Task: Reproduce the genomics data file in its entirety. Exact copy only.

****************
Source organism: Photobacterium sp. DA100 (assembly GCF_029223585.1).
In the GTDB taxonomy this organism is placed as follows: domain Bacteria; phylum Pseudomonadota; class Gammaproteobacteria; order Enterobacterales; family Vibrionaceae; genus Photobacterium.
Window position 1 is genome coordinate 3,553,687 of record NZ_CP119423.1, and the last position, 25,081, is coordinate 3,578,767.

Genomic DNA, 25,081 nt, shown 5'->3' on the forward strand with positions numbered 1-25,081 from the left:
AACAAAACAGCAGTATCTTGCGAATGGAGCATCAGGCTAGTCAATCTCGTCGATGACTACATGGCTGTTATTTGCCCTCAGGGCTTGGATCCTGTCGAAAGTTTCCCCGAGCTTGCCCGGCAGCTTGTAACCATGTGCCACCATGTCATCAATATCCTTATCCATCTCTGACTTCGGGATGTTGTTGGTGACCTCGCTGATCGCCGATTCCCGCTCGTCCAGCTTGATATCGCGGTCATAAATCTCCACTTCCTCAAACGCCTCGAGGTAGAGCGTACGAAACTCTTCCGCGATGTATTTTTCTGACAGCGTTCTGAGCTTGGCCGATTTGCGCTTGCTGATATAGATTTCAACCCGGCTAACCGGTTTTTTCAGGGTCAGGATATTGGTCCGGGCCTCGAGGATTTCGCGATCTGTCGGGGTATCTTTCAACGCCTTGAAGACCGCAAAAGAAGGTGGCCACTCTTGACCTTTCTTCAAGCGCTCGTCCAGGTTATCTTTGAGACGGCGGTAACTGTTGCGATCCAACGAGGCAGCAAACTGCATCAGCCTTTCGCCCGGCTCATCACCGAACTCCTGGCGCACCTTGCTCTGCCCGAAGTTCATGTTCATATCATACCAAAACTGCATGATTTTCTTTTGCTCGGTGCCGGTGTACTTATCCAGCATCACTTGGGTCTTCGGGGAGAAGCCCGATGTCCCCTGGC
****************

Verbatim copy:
Source organism: Photobacterium sp. DA100 (assembly GCF_029223585.1).
In the GTDB taxonomy this organism is placed as follows: domain Bacteria; phylum Pseudomonadota; class Gammaproteobacteria; order Enterobacterales; family Vibrionaceae; genus Photobacterium.
Window position 1 is genome coordinate 3,553,687 of record NZ_CP119423.1, and the last position, 25,081, is coordinate 3,578,767.

Genomic DNA, 25,081 nt, shown 5'->3' on the forward strand with positions numbered 1-25,081 from the left:
AACAAAACAGCAGTATCTTGCGAATGGAGCATCAGGCTAGTCAATCTCGTCGATGACTACATGGCTGTTATTTGCCCTCAGGGCTTGGATCCTGTCGAAAGTTTCCCCGAGCTTGCCCGGCAGCTTGTAACCATGTGCCACCATGTCATCAATATCCTTATCCATCTCTGACTTCGGGATGTTGTTGGTGACCTCGCTGATCGCCGATTCCCGCTCGTCCAGCTTGATATCGCGGTCATAAATCTCCACTTCCTCAAACGCCTCGAGGTAGAGCGTACGAAACTCTTCCGCGATGTATTTTTCTGACAGCGTTCTGAGCTTGGCCGATTTGCGCTTGCTGATATAGATTTCAACCCGGCTAACCGGTTTTTTCAGGGTCAGGATATTGGTCCGGGCCTCGAGGATTTCGCGATCTGTCGGGGTATCTTTCAACGCCTTGAAGACCGCAAAAGAAGGTGGCCACTCTTGACCTTTCTTCAAGCGCTCGTCCAGGTTATCTTTGAGACGGCGGTAACTGTTGCGATCCAACGAGGCAGCAAACTGCATCAGCCTTTCGCCCGGCTCATCACCGAACTCCTGGCGCACCTTGCTCTGCCCGAAGTTCATGTTCATATCATACCAAAACTGCATGATTTTCTTTTGCTCGGTGCCGGTGTACTTATCCAGCATCACTTGGGTCTTCGGGGAGAAGCCCGATGTCCCCTGGC